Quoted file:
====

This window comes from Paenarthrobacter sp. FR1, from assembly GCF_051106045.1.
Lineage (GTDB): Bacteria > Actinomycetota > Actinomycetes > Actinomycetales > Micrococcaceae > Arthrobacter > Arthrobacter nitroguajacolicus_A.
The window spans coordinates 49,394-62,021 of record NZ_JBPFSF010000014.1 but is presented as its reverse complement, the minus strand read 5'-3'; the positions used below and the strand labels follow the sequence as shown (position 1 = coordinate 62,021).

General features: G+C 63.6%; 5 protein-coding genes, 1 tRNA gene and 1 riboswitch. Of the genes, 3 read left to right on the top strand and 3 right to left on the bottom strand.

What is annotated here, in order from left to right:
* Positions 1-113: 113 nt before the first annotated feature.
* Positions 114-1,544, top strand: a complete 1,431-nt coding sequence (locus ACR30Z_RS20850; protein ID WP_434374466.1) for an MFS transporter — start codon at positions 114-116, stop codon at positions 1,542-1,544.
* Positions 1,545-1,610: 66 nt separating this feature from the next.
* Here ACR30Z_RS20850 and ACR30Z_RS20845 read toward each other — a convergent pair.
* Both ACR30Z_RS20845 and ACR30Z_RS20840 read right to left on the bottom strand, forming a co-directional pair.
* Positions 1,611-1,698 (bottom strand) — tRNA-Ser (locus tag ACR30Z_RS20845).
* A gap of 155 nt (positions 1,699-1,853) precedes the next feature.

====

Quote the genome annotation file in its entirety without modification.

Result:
This window comes from Paenarthrobacter sp. FR1, from assembly GCF_051106045.1.
Lineage (GTDB): Bacteria > Actinomycetota > Actinomycetes > Actinomycetales > Micrococcaceae > Arthrobacter > Arthrobacter nitroguajacolicus_A.
The window spans coordinates 49,394-62,021 of record NZ_JBPFSF010000014.1 but is presented as its reverse complement, the minus strand read 5'-3'; the positions used below and the strand labels follow the sequence as shown (position 1 = coordinate 62,021).

General features: G+C 63.6%; 5 protein-coding genes, 1 tRNA gene and 1 riboswitch. Of the genes, 3 read left to right on the top strand and 3 right to left on the bottom strand.

What is annotated here, in order from left to right:
* Positions 1-113: 113 nt before the first annotated feature.
* Positions 114-1,544, top strand: a complete 1,431-nt coding sequence (locus ACR30Z_RS20850; protein ID WP_434374466.1) for an MFS transporter — start codon at positions 114-116, stop codon at positions 1,542-1,544.
* Positions 1,545-1,610: 66 nt separating this feature from the next.
* Here ACR30Z_RS20850 and ACR30Z_RS20845 read toward each other — a convergent pair.
* Both ACR30Z_RS20845 and ACR30Z_RS20840 read right to left on the bottom strand, forming a co-directional pair.
* Positions 1,611-1,698 (bottom strand) — tRNA-Ser (locus tag ACR30Z_RS20845).
* A gap of 155 nt (positions 1,699-1,853) precedes the next feature.